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Clinical Investigations: TUBERCULOSIS |

Comparison of Six Biological Markers for the Diagnosis of Tuberculous Pleuritis*

Akio Hiraki; Keisuke Aoe; Ryosuke Eda; Tadashi Maeda; Tomoyuki Murakami; Kazuro Sugi; Hiroyasu Takeyama
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*From the Departments of Respiratory Medicine (Drs. Hiraki, Aoe, Eda, Maeda, and Takeyama) and Clinical Research (Drs. Murakami and Sugi), National Sanyo Hospital, Respiratory Disease Center, Yamaguchi, Japan.

Correspondence to: Keisuke Aoe, MD, PhD, Department of Respiratory Medicine and Clinical Research, National Sanyo Hospital, Respiratory Disease Center, 685 Higashi-kiwa, Ube, Yamaguchi 755-0241, Japan; e-mail: keisukeaoe@mtf.biglobe.ne.jp



Chest. 2004;125(3):987-989. doi:10.1378/chest.125.3.987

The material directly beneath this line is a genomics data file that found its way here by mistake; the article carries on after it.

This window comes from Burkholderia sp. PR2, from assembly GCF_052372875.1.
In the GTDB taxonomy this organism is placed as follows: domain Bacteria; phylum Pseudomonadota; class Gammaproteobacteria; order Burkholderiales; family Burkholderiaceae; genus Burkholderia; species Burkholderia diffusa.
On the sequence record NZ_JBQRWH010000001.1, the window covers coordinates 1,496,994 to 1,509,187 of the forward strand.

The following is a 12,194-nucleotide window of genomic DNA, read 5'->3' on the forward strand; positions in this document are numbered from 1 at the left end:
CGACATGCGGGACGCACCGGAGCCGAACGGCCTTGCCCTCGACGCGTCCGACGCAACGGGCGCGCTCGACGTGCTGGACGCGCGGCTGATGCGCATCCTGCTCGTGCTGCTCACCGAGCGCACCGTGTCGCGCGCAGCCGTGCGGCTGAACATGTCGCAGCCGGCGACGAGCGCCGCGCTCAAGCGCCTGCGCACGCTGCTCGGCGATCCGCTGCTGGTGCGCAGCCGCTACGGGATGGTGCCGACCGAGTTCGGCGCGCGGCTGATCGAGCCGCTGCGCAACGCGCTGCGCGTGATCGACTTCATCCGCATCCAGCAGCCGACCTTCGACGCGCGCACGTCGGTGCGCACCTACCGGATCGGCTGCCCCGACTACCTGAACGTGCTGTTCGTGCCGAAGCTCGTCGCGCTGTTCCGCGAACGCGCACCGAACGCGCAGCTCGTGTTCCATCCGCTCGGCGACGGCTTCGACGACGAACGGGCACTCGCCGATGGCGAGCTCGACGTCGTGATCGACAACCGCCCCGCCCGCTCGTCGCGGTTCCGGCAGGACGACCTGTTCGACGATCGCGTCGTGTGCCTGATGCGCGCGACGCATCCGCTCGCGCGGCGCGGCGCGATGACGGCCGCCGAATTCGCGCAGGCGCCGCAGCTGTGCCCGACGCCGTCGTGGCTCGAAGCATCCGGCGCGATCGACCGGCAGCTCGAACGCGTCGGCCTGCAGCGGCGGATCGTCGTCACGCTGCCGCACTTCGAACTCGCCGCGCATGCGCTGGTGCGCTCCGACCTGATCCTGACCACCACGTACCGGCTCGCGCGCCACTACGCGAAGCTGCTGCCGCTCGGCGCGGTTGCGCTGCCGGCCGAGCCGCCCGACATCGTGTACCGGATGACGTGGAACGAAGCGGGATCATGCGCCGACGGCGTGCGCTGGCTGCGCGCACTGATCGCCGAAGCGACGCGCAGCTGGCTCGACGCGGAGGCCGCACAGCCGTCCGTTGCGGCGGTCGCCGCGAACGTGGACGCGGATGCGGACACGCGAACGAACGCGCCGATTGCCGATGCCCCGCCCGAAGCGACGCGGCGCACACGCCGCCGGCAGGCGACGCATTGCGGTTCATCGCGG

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Study objective: We sought a marker to differentiate tuberculous pleural effusions from nontuberculous pleural effusions, which otherwise can be difficult.

Patients: We studied 55 patients with pleural effusions, 20 (36%) with tuberculous pleuritis and 35 (64%) with a nontuberculous etiology.

Measurement and results: Pleural fluid levels of adenosine deaminase, interferon (INF)-γ, interleukin (IL)-12p40, IL-18, immunosuppressive acidic protein, and soluble IL-2 receptors were measured and were subjected to receiver operating characteristic analysis. INF-γ had the greatest sensitivity and specificity for tuberculous pleuritis among the six biological markers studied.

Conclusion: The determination of INF-γ levels in pleural fluid is the most informative in the diagnosis of tuberculous effusion.

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